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The new standards would limit the amount of mercury and other toxins that plants could release.
The Biden administration is moving to tighten the limits on how much mercury and other toxins coal-fired electric plants can release, setting up another potential conflict between Republican state officials and the federal government over fossil fuels.
The Environmental Protection Agency announced last week that it would update its rules on mercury and other air toxins for the first time in a decade. The limits, first put in place by the Obama administration, are widely credited with reducing the amount of mercury contamination, which can affect wildlife and humans.
People often ingest the chemical by eating fish. It can harm kidneys, the nervous system and immune systems in humans, particularly children.
“Today’s proposal will support and strengthen EPA’s Mercury and Air Toxics Standards, which have delivered a 90% reduction in mercury emissions from power plants over pre-standard levels, ensuring historic protections for communities across the nation, especially for our children and our vulnerable populations,” said EPA Administrator Michael Regan in a statement.
The new rules would result in a 70% reduction in mercury emissions from power plants that use lignite, or “brown coal.” They would also seek to cut soot, dust and other small particles containing certain other pollutants by two-thirds.
“This proposal provides regulatory certainty that allows states, grid operators and power companies to make investments and planning decisions, while preserving the industry’s ability to deliver reliable and affordable electricity,” the EPA statement asserted.
Previous rules governing mercury and other airborne pollutants by the Obama administration sparked partisan outcry and yearslong legal fights that reached the U.S. Supreme Court. Republican attorneys general played a crucial role in those challenges, arguing that the EPA had not properly weighed the potential costs of the regulations.
Since then, other high court decisions have reined in the authority of the EPA on other air pollution matters. That gives the mercury standards outsized importance, because they can potentially lead to changes like the closure of coal-powered plants that can ultimately reduce greenhouse gas pollution.
A prominent Republican on Capitol Hill slammed the EPA for trying to clamp down further on those kinds of pollution.
“The Biden administration continues to wage war on coal and affordable, reliable energy by issuing unnecessary regulations intended to drive down electricity production from our nation’s baseload power resources,” said U.S. Sen. Shelley Moore Capito of West Virginia, the top Republican on the Senate Environment and Public Works Committee, in a statement.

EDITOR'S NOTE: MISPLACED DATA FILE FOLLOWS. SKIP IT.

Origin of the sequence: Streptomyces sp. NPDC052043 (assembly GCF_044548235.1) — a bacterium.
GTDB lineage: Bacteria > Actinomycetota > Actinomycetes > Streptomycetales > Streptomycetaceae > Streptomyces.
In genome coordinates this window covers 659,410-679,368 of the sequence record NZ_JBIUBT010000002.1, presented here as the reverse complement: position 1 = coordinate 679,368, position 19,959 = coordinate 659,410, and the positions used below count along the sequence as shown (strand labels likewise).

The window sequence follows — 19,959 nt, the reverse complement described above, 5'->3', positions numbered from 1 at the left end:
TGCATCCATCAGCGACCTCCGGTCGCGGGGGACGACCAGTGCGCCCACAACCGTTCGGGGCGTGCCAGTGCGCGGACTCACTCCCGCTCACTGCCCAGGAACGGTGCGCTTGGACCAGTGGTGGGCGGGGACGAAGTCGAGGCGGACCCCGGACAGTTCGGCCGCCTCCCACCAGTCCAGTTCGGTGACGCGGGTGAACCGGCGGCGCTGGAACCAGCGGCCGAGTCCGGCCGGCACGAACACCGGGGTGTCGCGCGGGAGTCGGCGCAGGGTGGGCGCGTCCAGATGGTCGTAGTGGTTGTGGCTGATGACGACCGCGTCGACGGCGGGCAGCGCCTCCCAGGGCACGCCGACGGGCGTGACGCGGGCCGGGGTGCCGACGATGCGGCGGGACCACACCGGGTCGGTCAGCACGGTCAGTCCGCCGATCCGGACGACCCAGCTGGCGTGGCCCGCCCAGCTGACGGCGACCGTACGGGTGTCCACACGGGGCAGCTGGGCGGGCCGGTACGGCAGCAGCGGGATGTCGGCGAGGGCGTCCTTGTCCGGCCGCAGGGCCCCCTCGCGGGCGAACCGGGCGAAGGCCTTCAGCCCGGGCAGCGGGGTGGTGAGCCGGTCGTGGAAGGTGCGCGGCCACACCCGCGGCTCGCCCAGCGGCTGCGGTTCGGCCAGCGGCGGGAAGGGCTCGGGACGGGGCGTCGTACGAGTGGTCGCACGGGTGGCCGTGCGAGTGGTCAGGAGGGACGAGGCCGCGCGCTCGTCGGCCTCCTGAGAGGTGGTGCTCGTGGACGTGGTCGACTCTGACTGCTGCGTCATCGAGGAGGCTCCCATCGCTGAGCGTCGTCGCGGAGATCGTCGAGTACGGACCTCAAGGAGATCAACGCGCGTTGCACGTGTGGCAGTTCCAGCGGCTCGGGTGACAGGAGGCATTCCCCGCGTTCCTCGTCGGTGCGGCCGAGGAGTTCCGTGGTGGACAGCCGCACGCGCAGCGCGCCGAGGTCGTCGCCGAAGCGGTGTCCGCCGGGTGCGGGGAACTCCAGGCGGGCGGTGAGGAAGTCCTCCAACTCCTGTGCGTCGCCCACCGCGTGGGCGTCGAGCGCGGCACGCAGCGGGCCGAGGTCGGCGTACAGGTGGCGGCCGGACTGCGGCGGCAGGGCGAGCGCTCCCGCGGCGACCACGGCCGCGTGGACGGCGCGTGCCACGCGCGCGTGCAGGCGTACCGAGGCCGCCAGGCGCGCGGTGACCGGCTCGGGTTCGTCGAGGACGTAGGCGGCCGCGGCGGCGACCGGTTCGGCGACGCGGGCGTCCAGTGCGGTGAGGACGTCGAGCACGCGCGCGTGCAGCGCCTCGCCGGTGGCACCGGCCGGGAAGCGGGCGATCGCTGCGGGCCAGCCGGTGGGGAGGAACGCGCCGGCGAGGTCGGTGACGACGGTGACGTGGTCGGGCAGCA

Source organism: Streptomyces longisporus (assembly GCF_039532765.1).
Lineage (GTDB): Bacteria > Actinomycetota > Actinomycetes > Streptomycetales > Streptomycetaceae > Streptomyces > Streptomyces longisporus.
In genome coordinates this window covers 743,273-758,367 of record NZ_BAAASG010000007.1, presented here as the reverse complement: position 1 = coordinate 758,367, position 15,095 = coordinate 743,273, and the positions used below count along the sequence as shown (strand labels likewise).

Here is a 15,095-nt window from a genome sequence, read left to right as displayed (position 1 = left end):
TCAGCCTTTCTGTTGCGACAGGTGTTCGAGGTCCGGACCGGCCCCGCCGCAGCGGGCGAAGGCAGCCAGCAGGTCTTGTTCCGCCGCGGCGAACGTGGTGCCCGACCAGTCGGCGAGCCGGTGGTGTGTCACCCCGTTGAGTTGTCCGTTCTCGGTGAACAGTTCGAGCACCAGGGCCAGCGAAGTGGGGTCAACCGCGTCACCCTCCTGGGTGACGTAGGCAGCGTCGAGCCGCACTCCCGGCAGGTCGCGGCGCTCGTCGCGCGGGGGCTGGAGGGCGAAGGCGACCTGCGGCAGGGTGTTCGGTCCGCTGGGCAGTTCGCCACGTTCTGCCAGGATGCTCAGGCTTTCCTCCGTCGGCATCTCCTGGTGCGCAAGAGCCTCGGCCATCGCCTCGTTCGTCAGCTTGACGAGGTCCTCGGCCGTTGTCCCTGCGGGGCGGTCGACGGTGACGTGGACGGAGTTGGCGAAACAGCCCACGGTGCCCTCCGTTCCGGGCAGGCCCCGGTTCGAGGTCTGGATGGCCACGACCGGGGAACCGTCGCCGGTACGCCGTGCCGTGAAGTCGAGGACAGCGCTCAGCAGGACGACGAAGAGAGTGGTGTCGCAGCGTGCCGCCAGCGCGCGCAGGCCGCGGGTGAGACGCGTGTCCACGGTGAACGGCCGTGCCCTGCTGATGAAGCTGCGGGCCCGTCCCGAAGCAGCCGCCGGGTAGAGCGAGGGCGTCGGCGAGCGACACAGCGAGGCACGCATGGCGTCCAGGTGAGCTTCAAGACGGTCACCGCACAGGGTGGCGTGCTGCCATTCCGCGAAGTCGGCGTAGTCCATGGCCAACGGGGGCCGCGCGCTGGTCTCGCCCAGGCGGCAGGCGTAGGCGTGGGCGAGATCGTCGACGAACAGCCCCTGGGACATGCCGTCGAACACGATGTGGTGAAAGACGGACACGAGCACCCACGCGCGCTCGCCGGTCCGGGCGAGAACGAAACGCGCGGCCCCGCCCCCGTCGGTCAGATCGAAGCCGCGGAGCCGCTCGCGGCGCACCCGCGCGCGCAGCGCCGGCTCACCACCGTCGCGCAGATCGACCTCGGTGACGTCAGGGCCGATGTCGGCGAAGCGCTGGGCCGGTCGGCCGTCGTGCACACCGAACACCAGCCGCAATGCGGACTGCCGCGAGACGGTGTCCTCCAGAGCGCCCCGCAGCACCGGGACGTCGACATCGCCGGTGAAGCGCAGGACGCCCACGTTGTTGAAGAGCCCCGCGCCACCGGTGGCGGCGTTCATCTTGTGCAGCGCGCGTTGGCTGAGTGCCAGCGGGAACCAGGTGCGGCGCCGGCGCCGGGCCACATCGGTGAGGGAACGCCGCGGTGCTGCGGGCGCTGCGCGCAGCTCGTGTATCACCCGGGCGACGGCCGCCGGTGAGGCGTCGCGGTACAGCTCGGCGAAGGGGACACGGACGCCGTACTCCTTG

“The Biden administration has again put politics over sound policy. With one job-killing regulation after another, the EPA continues to threaten the livelihood of those in West Virginia and other energy-producing communities across the country,” she added.
The Edison Electric Institute, which represents private electric utilities, took a less combative approach.
Emily Fisher, EEI’s general counsel and executive vice president of clean energy, said the electric industry “fully and successfully implemented” the previous mercury standards for years, “resulting in dramatically reduced mercury and related emissions.”
“While we still are reviewing the details of the [the new EPA proposal], we look forward to continuing to work with Administrator Regan and his team as they finalize the rule to ensure that implementation of the standard is consistent with our industry's ongoing clean energy transformation,” Fisher said in an emailed statement.
Utilities have all complied with the Obama-era rule. They’ve done that by installing scrubbers, switching to a fuel source other than coal or by shutting down coal-fired plants completely. In fact, advocates say the mercury rule did more than any other federal regulation to move U.S. utilities away from coal plants.
The Biden administration’s new proposal could lead to similar actions. The EPA estimates that it will reduce about 500 MW of coal-generated electricity, which is the equivalent of about one power plant or less than 1% of the country’s current coal capacity. But industry sources say that underestimates the potential impact.
The rule’s impact goes beyond mercury. It also attempts to limit pollution of nickel, arsenic and lead by calling for a two-thirds reduction in the amount of filterable particulate matter that contains those chemicals. The EPA is also proposing a requirement that power plant owners monitor their emissions continuously.
The proposal, said Earthjustice, an environmental justice advocacy group, “recognizes that an overwhelming majority of plants are already achieving even lower emission levels than the proposed limits require. This shows that far greater reductions in power plants’ toxic emissions are achievable.”
“This pollution,” added Jim Pew, the group’s director of federal clean air practice, “disproportionately harms lower-income households and communities of color. Continuous emissions monitoring is a big step in the right direction, and we hope EPA will adopt the same requirements for other polluting industries.”
Daniel C. Vock is a senior reporter for Route Fifty based in Washington, D.C.
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